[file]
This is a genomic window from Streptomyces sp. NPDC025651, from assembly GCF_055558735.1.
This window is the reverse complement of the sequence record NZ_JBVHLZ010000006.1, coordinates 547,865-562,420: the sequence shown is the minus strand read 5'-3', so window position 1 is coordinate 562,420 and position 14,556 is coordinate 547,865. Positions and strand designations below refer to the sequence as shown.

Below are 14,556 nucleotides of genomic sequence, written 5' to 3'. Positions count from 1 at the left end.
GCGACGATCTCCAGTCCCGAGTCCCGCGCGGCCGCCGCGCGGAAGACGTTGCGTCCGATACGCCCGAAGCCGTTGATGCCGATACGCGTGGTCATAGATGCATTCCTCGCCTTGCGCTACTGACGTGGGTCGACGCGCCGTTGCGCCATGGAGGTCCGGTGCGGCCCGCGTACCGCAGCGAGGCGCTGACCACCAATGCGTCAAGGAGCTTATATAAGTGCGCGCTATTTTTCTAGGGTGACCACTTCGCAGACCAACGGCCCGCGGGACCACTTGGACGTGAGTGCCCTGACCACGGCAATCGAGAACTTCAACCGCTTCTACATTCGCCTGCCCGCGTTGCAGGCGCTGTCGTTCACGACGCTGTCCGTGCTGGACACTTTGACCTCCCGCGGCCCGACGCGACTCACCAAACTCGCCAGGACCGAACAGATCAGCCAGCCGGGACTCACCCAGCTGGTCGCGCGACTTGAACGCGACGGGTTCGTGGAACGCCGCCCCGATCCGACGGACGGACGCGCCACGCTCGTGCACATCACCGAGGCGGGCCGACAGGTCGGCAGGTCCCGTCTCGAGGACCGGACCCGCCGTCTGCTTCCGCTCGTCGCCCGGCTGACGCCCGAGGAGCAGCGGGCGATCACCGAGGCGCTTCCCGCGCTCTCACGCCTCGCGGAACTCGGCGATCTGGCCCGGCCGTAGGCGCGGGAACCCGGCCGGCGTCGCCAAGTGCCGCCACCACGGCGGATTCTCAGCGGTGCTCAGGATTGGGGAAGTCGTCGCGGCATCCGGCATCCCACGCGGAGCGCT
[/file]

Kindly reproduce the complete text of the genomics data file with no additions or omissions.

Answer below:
This is a genomic window from Streptomyces sp. NPDC025651, from assembly GCF_055558735.1.
This window is the reverse complement of the sequence record NZ_JBVHLZ010000006.1, coordinates 547,865-562,420: the sequence shown is the minus strand read 5'-3', so window position 1 is coordinate 562,420 and position 14,556 is coordinate 547,865. Positions and strand designations below refer to the sequence as shown.

Below are 14,556 nucleotides of genomic sequence, written 5' to 3'. Positions count from 1 at the left end.
GCGACGATCTCCAGTCCCGAGTCCCGCGCGGCCGCCGCGCGGAAGACGTTGCGTCCGATACGCCCGAAGCCGTTGATGCCGATACGCGTGGTCATAGATGCATTCCTCGCCTTGCGCTACTGACGTGGGTCGACGCGCCGTTGCGCCATGGAGGTCCGGTGCGGCCCGCGTACCGCAGCGAGGCGCTGACCACCAATGCGTCAAGGAGCTTATATAAGTGCGCGCTATTTTTCTAGGGTGACCACTTCGCAGACCAACGGCCCGCGGGACCACTTGGACGTGAGTGCCCTGACCACGGCAATCGAGAACTTCAACCGCTTCTACATTCGCCTGCCCGCGTTGCAGGCGCTGTCGTTCACGACGCTGTCCGTGCTGGACACTTTGACCTCCCGCGGCCCGACGCGACTCACCAAACTCGCCAGGACCGAACAGATCAGCCAGCCGGGACTCACCCAGCTGGTCGCGCGACTTGAACGCGACGGGTTCGTGGAACGCCGCCCCGATCCGACGGACGGACGCGCCACGCTCGTGCACATCACCGAGGCGGGCCGACAGGTCGGCAGGTCCCGTCTCGAGGACCGGACCCGCCGTCTGCTTCCGCTCGTCGCCCGGCTGACGCCCGAGGAGCAGCGGGCGATCACCGAGGCGCTTCCCGCGCTCTCACGCCTCGCGGAACTCGGCGATCTGGCCCGGCCGTAGGCGCGGGAACCCGGCCGGCGTCGCCAAGTGCCGCCACCACGGCGGATTCTCAGCGGTGCTCAGGATTGGGGAAGTCGTCGCGGCATCCGGCATCCCACGCGGAGCGCT